- Jackie Mallon |
Fashion Week is as far in the rearview mirror as it is up ahead, and what better time to examine the distressing psychological phenomena that occur as a result of it galloping into our lives twice a year, and perhaps even strengthen ourselves for its next visit. Fashion is more democratic than ever before with bloggers stealing journalists’ spots, street cast models on runways, streetstyle photographers the new paparazzi, and members of the public winning tickets to runway shows. With so much gatekeeper-leapfrogging going on, if you still find yourself left out in the cold during fashion week, perhaps you have no one to blame but yourself. Maybe you were never destined to be a performer in the theater of fashion, but always to be sitting in a darkened row of the audience. Own it.
Fomo’s cousins, Foji and Jomo
FOMO or Fear of Missing Out is so 2014. Foji and Jomo, Fear of Joining In and Joy of Missing Out, were shoved aside in the stampede to participate in every hashtagged moment of the last half a decade. Due to their shy, retiring, non-exhibitionist tendencies, Foji and Jomo were never given their moment in the sun. Then Hussein Chalayan, invited them back into the the conversation when he wrote in the show notes of his S/S18 collection, “The feeling of missing out from the exchange of digital information and the ‘ like’ culture is creating an increasing sense of despair among many of us…’ Basing his concept around ‘the lost individuals in a digital world…living with the opinion of others, but at the same time being empowered by the entitled state’ he offered us a wake-up call. From anyone else we might not have heeded it, but from him..?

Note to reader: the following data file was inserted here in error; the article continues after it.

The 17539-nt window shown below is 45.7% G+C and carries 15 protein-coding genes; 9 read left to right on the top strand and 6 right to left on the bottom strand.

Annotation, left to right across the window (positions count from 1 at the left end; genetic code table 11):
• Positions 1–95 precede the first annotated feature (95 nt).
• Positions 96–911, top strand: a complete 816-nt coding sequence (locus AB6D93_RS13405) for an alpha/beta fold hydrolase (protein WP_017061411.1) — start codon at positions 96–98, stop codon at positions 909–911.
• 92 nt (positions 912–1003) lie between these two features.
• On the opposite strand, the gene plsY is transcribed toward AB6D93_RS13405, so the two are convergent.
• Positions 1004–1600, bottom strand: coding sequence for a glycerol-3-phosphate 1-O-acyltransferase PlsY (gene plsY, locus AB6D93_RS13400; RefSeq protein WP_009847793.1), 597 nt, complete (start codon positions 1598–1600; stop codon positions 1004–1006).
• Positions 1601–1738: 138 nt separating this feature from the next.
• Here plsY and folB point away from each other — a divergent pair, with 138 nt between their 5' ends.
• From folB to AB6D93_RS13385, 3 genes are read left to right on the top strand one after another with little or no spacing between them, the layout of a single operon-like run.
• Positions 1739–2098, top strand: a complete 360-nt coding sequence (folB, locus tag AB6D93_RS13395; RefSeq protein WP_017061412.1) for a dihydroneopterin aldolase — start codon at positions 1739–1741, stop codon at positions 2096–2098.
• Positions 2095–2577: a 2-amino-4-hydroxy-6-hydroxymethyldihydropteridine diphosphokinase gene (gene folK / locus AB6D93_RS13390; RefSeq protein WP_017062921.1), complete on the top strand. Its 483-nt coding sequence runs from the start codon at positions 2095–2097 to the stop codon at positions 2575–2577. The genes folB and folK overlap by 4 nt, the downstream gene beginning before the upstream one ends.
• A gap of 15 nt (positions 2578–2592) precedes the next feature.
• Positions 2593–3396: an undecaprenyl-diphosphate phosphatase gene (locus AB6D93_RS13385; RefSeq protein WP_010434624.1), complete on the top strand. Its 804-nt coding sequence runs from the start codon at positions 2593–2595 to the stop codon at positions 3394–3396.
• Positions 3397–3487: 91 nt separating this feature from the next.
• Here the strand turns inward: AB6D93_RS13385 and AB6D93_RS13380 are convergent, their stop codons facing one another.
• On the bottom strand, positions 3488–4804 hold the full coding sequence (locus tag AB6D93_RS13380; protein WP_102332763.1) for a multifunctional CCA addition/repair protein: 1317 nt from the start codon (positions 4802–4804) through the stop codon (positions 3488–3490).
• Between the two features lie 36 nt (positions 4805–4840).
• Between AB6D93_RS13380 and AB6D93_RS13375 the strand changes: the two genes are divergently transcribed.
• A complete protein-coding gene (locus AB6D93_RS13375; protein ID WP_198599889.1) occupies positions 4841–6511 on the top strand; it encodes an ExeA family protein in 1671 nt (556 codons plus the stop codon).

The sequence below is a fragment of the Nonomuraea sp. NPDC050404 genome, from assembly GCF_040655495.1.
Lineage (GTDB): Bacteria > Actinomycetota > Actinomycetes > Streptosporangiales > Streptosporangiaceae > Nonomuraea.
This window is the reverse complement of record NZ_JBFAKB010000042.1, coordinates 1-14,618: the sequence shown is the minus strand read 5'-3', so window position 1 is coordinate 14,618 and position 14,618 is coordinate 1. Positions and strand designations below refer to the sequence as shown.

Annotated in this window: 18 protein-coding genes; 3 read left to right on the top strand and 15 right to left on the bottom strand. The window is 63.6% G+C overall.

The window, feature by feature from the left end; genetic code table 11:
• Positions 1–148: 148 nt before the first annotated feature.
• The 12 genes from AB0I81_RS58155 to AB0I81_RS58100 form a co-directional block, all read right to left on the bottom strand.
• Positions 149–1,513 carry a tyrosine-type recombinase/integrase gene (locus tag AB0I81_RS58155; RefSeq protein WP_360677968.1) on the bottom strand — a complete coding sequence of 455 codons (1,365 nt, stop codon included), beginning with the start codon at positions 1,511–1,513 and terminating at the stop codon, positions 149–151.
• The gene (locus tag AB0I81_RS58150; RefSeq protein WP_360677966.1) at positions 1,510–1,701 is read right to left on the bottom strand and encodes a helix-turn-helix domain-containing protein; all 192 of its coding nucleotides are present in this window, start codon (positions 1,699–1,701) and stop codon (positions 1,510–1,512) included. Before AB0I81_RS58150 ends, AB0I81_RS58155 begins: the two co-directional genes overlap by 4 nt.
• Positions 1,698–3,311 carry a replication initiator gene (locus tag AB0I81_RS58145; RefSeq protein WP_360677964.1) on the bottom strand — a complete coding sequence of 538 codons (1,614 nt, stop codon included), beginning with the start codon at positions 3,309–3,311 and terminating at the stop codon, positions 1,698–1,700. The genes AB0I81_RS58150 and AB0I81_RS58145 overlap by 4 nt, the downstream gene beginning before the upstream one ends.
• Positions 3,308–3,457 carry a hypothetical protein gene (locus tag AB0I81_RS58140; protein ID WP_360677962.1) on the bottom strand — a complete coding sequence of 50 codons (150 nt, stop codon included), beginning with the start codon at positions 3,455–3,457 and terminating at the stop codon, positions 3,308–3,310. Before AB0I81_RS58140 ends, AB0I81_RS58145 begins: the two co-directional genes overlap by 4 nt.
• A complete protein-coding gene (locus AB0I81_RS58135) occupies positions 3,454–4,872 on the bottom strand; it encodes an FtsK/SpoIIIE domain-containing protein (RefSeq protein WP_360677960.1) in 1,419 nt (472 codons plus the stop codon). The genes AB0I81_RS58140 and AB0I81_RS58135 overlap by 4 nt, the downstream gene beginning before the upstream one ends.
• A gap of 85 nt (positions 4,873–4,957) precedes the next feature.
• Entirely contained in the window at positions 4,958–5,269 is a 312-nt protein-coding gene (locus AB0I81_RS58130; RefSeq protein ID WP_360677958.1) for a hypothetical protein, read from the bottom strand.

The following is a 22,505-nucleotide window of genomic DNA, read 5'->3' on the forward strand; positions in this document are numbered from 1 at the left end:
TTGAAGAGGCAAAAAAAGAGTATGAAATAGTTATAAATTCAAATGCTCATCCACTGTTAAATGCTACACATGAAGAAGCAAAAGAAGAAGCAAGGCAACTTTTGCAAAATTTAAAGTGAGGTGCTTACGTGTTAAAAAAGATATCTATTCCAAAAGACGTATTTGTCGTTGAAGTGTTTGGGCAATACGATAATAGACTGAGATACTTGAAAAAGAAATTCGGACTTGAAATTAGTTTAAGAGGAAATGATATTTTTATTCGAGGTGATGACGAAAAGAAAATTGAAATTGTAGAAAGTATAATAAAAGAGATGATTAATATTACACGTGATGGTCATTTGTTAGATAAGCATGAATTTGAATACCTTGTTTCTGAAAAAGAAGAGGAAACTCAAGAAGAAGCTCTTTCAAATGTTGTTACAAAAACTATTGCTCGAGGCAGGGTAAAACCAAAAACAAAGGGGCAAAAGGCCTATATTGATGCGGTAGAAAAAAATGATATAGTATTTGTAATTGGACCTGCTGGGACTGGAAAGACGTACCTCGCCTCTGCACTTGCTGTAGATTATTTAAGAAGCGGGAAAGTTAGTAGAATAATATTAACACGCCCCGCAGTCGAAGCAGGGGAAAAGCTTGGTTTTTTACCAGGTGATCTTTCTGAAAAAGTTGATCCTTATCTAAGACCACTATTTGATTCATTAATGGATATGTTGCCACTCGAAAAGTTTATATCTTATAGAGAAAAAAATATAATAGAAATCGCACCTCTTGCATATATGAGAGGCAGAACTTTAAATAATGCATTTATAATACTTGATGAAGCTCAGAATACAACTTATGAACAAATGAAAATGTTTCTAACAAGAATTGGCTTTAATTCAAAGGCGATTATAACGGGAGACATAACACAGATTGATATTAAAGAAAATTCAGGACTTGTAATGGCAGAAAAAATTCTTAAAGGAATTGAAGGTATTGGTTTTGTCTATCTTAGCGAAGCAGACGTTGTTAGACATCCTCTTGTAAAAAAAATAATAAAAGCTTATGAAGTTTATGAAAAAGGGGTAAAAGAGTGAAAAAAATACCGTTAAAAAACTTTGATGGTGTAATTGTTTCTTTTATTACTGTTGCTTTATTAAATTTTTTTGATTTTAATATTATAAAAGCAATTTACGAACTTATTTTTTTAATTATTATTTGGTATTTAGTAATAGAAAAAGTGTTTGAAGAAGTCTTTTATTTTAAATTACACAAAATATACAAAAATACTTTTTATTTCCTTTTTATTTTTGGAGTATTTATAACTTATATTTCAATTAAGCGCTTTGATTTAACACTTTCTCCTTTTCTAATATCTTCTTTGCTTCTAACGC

Calling all entitled
Instagram is social media’s fastest growing platform with about 700 million global users, 250 million of which are daily users. According to Forbes, ‘Instagram Stories is the current darling of the fashion world.’ The blink-and-you-miss-it nature of these posts that disappear within 24 hours recalls Cinderella’s coach turning into a pumpkin at midnight. The result is the feeling that we are constantly chasing, always tardy, and we’ll be left with no ride home. More connectivity does not mean more connections, chime the experts. We are a generation of oversharers all living our best life, yet the quest for the ‘experiential’ only seems to be getting more elusive. Who ever really used that word until three years ago?
Occupying valuable real estate
While waiting for a fashion show to start during NYFW, and quietly recovering from the disappointment that no photographer thought my outfit warranted a photograph as I entered, I tried not to betray my shock at the front row of over-styled teens. When I could no longer handle the narcissism from the sheer number of selfies being snapped, I buried myself in a novel, an insular antidote to the outwardly mobile crowd. I was sitting next to a fashion graduate who revealed she was brand ambassador for a purse company. Discovering I wrote for an international fashion website, she morphed before my eyes into a Manhattan realtor, beautifully groomed but feral, pressing her card into my hand and pointing a green talon at her IG handle. All she needed to separate herself from the pack was one top grade listing in this lucrative but highly saturated environment in which followers replace zipcodes.